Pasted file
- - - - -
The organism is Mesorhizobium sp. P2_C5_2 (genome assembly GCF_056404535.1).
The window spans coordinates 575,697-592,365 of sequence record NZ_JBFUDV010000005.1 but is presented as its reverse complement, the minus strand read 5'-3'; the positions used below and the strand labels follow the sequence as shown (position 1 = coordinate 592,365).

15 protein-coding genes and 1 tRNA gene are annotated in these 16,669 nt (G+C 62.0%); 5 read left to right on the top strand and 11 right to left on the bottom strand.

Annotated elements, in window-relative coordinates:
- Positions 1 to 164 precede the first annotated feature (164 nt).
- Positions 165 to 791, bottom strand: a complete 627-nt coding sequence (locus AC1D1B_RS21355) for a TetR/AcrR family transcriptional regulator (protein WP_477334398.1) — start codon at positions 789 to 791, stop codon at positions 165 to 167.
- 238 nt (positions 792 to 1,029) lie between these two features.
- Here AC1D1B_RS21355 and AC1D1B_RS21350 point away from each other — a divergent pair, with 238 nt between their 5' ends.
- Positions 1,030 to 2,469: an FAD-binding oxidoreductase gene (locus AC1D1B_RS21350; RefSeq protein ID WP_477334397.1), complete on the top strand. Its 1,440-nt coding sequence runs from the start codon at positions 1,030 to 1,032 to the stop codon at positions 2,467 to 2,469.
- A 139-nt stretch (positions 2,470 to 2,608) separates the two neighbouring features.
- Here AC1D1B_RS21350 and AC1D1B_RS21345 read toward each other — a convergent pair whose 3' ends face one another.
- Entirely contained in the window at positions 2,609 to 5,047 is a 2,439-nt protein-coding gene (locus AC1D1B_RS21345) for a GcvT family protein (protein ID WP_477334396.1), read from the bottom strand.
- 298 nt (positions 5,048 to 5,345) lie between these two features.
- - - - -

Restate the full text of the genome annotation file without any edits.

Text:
The organism is Mesorhizobium sp. P2_C5_2 (genome assembly GCF_056404535.1).
The window spans coordinates 575,697-592,365 of sequence record NZ_JBFUDV010000005.1 but is presented as its reverse complement, the minus strand read 5'-3'; the positions used below and the strand labels follow the sequence as shown (position 1 = coordinate 592,365).

15 protein-coding genes and 1 tRNA gene are annotated in these 16,669 nt (G+C 62.0%); 5 read left to right on the top strand and 11 right to left on the bottom strand.

Annotated elements, in window-relative coordinates:
- Positions 1 to 164 precede the first annotated feature (164 nt).
- Positions 165 to 791, bottom strand: a complete 627-nt coding sequence (locus AC1D1B_RS21355) for a TetR/AcrR family transcriptional regulator (protein WP_477334398.1) — start codon at positions 789 to 791, stop codon at positions 165 to 167.
- 238 nt (positions 792 to 1,029) lie between these two features.
- Here AC1D1B_RS21355 and AC1D1B_RS21350 point away from each other — a divergent pair, with 238 nt between their 5' ends.
- Positions 1,030 to 2,469: an FAD-binding oxidoreductase gene (locus AC1D1B_RS21350; RefSeq protein ID WP_477334397.1), complete on the top strand. Its 1,440-nt coding sequence runs from the start codon at positions 1,030 to 1,032 to the stop codon at positions 2,467 to 2,469.
- A 139-nt stretch (positions 2,470 to 2,608) separates the two neighbouring features.
- Here AC1D1B_RS21350 and AC1D1B_RS21345 read toward each other — a convergent pair whose 3' ends face one another.
- Entirely contained in the window at positions 2,609 to 5,047 is a 2,439-nt protein-coding gene (locus AC1D1B_RS21345) for a GcvT family protein (protein ID WP_477334396.1), read from the bottom strand.
- 298 nt (positions 5,048 to 5,345) lie between these two features.